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Black Performance on the Outskirts of the LeftA History of the Impossible$
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Malik Gaines

Print publication date: 2017

Print ISBN-13: 9781479837038

Published to NYU Press Scholarship Online: January 2018

DOI: 10.18574/nyu/9781479837038.001.0001

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PRINTED FROM NYU Press SCHOLARSHIP ONLINE (www.nyu.universitypressscholarship.com). (c) Copyright University of NYU Press Press, 2019. All Rights Reserved. An individual user may print out a PDF of a single chapter of a monograph in NYSO for personal use.date: 18 October 2019

Afterword

Afterword

A History of Impossible Progress

Chapter:
(p.179) Afterword
Source:
Black Performance on the Outskirts of the Left
Author(s):

Malik Gaines

Publisher:
NYU Press
DOI:10.18574/nyu/9781479837038.003.0006

This concluding section uses art works and performances included in the 2015 Venice Biennial to identify a legacy of Marx and the black political left in the present of this writing. While the revolutionary possibility is understood as more remote than it may have been in the sixties, the resistant energies articulated in this tradition may still be used to deploy a radical criticality that unsettles disciplinary forms and the capitalist priorities that support them. Particular attention is paid to instances of sound and music that exceed the ordering powers of visuality that accompany this prestigious visual art exhibition. Works by artists including Emeka Ogboh, Isaac Julien, Julius Eastman, Glenn Ligon, and Alicia Hall Moran and Jason Moran offer resonant echoes of a political past that are part of the material of black political life’s current crises.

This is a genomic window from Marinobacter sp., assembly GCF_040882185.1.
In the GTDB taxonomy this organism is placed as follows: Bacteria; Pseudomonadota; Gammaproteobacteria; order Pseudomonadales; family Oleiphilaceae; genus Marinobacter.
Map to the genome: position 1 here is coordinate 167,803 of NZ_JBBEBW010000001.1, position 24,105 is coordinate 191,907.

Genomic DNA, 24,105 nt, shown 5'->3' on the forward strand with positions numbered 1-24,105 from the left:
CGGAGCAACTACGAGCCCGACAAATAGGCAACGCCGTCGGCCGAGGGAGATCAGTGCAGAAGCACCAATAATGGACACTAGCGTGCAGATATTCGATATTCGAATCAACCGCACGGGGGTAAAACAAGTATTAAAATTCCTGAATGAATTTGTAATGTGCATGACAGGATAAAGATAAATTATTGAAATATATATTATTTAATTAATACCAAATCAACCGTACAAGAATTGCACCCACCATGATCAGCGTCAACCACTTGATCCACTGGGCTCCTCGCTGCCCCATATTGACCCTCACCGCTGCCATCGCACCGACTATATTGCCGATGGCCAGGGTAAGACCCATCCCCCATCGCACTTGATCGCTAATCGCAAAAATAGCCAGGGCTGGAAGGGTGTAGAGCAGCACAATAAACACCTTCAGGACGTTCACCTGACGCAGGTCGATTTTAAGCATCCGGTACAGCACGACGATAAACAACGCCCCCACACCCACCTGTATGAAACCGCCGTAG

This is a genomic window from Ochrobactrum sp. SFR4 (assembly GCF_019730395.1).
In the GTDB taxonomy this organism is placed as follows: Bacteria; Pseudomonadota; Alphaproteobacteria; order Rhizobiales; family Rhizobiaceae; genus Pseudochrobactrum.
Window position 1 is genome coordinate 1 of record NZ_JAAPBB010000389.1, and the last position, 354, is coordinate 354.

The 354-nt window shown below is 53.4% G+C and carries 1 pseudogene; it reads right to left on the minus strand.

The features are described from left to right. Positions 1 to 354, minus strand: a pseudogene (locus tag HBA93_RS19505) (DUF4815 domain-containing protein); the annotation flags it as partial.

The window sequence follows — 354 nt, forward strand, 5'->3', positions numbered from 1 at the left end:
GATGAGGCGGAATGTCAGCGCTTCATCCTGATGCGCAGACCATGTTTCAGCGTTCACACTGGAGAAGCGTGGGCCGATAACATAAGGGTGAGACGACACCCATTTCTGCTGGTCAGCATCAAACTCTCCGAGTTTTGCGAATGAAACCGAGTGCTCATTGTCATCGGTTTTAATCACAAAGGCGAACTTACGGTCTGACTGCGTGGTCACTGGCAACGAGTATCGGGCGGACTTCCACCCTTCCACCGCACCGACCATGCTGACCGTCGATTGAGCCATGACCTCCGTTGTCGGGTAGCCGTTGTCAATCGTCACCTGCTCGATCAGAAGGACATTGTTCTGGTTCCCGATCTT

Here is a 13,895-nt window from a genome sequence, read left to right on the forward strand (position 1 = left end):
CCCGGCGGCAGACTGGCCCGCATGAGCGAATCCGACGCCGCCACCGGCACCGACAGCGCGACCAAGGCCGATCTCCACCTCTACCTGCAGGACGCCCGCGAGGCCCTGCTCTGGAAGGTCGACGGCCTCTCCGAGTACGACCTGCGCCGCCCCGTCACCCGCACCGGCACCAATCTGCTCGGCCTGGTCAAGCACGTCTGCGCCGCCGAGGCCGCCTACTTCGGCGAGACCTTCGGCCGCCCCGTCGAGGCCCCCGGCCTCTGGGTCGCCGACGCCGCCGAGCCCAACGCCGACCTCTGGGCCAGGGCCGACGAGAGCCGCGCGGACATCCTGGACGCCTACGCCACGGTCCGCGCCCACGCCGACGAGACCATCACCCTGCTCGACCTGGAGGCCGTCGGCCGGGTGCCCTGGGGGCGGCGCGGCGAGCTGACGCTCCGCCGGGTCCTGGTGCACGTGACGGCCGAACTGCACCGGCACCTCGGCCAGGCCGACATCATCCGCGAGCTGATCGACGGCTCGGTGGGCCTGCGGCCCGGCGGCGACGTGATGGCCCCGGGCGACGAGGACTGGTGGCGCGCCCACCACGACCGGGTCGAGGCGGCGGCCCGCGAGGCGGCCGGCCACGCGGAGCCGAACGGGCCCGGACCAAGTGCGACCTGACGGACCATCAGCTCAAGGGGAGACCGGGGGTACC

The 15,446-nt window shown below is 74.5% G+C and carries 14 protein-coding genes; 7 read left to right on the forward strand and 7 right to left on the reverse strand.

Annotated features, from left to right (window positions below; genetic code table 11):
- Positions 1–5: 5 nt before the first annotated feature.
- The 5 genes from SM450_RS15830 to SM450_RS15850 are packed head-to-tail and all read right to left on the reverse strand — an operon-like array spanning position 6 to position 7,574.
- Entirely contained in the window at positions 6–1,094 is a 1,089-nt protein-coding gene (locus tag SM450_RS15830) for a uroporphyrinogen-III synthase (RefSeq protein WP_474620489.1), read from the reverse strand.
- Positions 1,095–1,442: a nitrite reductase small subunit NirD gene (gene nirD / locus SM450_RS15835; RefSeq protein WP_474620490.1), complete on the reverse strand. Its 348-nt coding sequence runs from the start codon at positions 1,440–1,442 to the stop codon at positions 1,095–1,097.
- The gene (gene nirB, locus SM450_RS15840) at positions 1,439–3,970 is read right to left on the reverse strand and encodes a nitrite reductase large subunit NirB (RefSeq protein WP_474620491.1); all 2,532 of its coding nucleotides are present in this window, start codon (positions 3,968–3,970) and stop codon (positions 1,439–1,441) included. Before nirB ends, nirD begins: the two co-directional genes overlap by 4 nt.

Keywords:   black, radical, Marx, Venice Biennial, Emeka Ogboh, Isaac Julien, Julius Eastman, Glenn Ligon, Alicia Hall Moran, Jason Moran

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